Eric Vandernoot
FAU Astronomical Observatory



General Sky Conditions

Solar conditions, atmospheric phenomena and news are reported by www.SpaceWeather.com.

The current sky conditions of Boca Raton are found via the Clear Sky Clock: Shortened
timeblock gif of sky conditions.
And some details as to what this means is mentioned in the Visiting Tips section of the About the Observatory page.

Basic weather conditions for our area are at www.wunderground.com forecast for Boca Raton, while our astronomically important current cloud cover conditions can be found at www.wunderground.com for Boca Raton.

To the Space Telescope Science Inst's Sky Tonight movie. Check out:
the Space Telescope Science Institute's Sky Tonight movie at Amazing Space
or to
Sky & Telescope's This Week's Sky at a Glance page.
To the Sky & Telescope's <q>This Week's Sky at a Glance</q> article by Alan M. MacRobert.

APOD's Banner image that links to Astronomy Pictures of the Day site.

What's Up in the Sky!

 

Section updated: Nov. 16th, 2021.

As of Nov 16th, the Sun is in the midst of Libra the scales. On Nov. 23rd it will enter the dangerous realm of Scorpio the scorpion. It will spend a week's time there before slipping away into Ophiuchus's pad as he wrestles with the serpent. The Sun will have ring-side views of that epic battle ing match and then move on to the safety of Sagittarius the Centaur archer's pastures on Dec. the 18th. Which like every year, will be its closest appearance in the direction of the center of the Milky Way galaxy. The Sun will be with the Centaur until Jan. 20th.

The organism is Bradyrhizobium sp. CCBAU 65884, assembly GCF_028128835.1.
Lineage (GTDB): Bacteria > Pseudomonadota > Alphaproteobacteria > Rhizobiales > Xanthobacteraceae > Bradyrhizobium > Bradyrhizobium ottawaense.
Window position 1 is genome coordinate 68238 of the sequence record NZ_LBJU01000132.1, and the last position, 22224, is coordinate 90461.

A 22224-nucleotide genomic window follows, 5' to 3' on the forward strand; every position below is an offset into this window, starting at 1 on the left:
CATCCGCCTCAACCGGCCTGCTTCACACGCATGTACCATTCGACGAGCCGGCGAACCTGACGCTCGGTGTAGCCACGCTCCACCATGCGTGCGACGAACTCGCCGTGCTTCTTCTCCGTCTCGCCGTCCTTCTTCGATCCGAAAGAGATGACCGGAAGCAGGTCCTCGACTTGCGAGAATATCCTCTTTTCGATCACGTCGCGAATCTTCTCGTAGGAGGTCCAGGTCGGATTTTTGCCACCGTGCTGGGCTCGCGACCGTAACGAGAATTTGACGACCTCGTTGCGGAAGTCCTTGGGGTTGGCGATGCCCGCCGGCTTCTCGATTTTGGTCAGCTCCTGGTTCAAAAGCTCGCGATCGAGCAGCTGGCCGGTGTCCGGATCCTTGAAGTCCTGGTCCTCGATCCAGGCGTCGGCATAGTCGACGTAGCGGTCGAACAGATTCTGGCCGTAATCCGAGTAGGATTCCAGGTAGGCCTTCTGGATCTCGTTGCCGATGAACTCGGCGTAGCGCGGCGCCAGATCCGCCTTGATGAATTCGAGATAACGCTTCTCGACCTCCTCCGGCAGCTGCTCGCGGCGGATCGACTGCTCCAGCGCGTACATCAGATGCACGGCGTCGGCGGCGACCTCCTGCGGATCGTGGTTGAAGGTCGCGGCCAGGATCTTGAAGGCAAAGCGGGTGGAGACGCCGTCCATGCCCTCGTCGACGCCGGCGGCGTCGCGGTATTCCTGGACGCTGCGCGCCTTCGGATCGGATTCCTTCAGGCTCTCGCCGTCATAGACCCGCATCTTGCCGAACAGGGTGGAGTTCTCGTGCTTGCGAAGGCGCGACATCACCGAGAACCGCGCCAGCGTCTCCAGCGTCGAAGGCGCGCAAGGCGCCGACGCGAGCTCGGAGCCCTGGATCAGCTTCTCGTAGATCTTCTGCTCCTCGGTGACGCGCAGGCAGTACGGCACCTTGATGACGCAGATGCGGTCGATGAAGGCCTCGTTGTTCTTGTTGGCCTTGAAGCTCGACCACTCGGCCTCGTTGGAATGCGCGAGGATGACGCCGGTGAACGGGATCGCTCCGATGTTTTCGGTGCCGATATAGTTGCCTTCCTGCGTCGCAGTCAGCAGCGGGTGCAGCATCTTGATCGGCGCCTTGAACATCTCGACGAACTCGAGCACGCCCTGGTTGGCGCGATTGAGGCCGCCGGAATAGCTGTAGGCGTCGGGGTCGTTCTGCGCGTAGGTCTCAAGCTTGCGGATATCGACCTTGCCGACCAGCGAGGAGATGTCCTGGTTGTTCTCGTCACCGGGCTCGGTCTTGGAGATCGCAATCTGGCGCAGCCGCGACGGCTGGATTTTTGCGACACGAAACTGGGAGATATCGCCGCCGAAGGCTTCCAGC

Lunar Phases:

1st Qtr. MoonNov. 11th
Full MoonNov. 19thAlmost Total Lunar Eclipse - 6 hrs long!
Last Qtr. MoonNov. 27th
New MoonDec. 4thTotal Solar Eclipse for Antartica
1st Qtr. MoonDec. 10th
Full MoonDec. 18th
Last Qtr. MoonDec. 26th
New MoonJul. 9th

Meteor Showers:

 

Section updated: No. 16th, 2021.

Note: compare shower dates with Moon for favorable viewing conditions; the fuller the Moon, the harder it will be to see the meteors!

Peak NightName Radiant's
Location
Source Zero
Hour
Rate
Meteors'
Velocity
Description Conditions
Nov. 11-12Northern
Taurids
northern
Taurus, near
Pleiades
comet 2P
Encke
5 29 km/s slowish,
brighter than
average meteors
Look for
clear skies
and go!
Nov. 17-18Leonids head of Leo comet 55P
Tempel-Tuttle
15 71 km/s fastest,
brighter than
average meteors,
often with
persistent
trains
Moon
challenges
viewings.
~Nov. 21 Alpha
Monocerotids
se of Procyon ? var.,
3-400
65 km/s fast,
brighter than
average meteors
Moon
challenges
viewings.
Dec. 13-14Geminids Gemini,
near Castor
Apollo
asteroid
3200 Phaethon
120 35 km/s has slowish,
brighter than
average meteors
Better chances
with this.